Intervention earlier in the ransomware chain of events is recommended Image: World Economic Forum/Accenture

During discussions, industry leaders across technology and security identified the first four pre-exploit phases of the kill chain as prime areas for disrupting ransomware efforts. This approach involves targetting critical elements of ransomware success, such as the developers behind the software, or the infrastructure required for orchestration.

To four separate groups dedicated to the identified four phases, representatives were assigned with even distribution between cybersecurity providers, infrastructure providers, insurance organizations and law enforcement, allowing each group to benefit from the broad experience set. The aim of each discussion was first to identify relevant actions for each phase from the perspective of attacker, defender and government or regulatory bodies. Once mapped out, this approach allowed for identification of considerations and risks for each action to better pinpoint potential weaknesses, and therefore potential areas for disruption.

The findings from each working group were distilled into four central themes in terms of recommendations:

• Further develop the framework to support the partnership goals

• Develop active disruption approaches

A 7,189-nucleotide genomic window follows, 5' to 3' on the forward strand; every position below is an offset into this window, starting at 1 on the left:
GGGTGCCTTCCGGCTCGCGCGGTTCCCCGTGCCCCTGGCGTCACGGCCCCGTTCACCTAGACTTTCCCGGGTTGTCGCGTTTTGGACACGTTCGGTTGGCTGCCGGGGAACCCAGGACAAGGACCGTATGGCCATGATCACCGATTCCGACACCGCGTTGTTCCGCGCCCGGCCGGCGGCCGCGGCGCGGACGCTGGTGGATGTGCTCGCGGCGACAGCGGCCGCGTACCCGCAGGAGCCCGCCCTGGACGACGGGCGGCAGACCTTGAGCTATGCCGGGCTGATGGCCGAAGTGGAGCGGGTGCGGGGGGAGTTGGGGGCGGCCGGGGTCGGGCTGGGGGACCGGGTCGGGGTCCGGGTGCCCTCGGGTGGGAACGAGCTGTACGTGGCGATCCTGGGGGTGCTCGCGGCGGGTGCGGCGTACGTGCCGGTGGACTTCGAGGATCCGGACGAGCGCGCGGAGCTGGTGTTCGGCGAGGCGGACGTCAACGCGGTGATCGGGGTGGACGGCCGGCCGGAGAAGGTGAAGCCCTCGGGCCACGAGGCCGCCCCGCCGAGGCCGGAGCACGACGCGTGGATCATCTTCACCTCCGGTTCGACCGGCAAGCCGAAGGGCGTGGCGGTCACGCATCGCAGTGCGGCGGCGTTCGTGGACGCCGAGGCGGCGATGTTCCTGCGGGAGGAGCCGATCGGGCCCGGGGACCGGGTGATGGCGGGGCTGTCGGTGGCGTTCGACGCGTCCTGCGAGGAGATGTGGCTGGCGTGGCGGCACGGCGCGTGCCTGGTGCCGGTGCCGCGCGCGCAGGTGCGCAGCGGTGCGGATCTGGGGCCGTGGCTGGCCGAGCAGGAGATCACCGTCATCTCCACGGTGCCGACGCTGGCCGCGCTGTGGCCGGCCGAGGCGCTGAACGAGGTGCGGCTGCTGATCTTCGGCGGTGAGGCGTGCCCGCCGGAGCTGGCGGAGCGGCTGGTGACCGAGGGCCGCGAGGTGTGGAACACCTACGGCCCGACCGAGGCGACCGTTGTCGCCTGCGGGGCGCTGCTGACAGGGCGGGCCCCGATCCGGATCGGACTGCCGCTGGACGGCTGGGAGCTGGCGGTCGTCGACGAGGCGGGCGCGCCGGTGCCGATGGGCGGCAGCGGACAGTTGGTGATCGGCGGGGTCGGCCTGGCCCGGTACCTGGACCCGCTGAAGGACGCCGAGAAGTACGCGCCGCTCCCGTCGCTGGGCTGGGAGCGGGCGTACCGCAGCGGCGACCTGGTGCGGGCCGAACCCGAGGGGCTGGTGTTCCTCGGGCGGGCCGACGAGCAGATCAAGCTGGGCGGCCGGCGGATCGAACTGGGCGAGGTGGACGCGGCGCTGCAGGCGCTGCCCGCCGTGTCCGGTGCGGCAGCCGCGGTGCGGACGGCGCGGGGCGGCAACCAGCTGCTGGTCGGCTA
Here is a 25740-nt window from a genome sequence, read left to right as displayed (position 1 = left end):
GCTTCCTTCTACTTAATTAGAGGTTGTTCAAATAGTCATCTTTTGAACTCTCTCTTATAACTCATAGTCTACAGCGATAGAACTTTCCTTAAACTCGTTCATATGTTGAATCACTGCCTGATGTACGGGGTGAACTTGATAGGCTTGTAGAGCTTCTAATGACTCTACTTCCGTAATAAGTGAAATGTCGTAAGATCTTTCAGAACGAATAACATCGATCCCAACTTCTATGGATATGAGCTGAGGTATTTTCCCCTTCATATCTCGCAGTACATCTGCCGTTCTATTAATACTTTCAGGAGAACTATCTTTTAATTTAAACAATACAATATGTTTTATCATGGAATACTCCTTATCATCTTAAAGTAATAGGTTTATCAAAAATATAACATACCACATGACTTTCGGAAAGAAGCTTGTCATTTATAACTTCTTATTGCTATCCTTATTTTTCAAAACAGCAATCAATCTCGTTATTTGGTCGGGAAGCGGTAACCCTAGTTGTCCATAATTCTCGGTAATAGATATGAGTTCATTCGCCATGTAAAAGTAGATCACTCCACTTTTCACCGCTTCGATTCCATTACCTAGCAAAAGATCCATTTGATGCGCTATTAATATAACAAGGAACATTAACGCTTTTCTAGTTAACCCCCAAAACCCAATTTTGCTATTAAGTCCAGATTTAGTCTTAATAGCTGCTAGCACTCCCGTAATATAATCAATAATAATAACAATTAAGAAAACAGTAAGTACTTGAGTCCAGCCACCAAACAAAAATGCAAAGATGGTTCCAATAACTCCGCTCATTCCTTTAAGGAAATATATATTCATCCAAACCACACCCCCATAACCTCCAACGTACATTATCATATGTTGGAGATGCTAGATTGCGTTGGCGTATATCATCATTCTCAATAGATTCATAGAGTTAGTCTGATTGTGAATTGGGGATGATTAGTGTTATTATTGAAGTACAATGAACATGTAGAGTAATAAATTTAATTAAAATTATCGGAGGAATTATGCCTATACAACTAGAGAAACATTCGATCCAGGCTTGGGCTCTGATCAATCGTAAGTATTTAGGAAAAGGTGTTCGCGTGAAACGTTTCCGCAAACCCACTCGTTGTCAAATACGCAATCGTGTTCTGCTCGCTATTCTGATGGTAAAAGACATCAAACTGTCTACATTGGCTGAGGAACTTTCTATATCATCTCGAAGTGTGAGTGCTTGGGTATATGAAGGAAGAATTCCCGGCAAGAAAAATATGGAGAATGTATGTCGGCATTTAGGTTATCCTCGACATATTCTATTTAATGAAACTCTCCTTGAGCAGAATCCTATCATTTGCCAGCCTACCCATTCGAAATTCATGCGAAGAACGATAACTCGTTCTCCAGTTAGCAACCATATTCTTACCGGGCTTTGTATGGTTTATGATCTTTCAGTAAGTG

• Support law enforcement efforts

• Advocate for policy adjustments

Several key activities/efforts were identified that, if implemented appropriately, could greatly hinder ransomware success:

• Information-sharing/collaboration. Faster detection and cross-sector sharing of IOCs for new malware and associate these with ransomware. Prioritize analysis of association for sharing, leading to adoption of intelligence-led security controls to pre-empt attacks.

• Public-private pooling of resources for vulnerability testing, threat analysis and research.

• Build a picture of the financial capabilities of malicious actors and guide law enforcement disruption of those capabilities through breaking the chain of illicit use of cryptocurrencies to fiat currency, real-world goods and support services.

• Incentivize cyber hygiene and issue World Economic Forum message on raising cybersecurity standards.


How is the Forum tackling global cybersecurity challenges?

Information-sharing, pooling of resources and financial analysis are the foundations of developing an intelligence-driven assessment of ransomware actors so that we can identify where they are organizationally weak. Using that information, and collaborating through the proposed framework, international public and private sector partnerships can work together to reduce the global impact of the ransomware threat.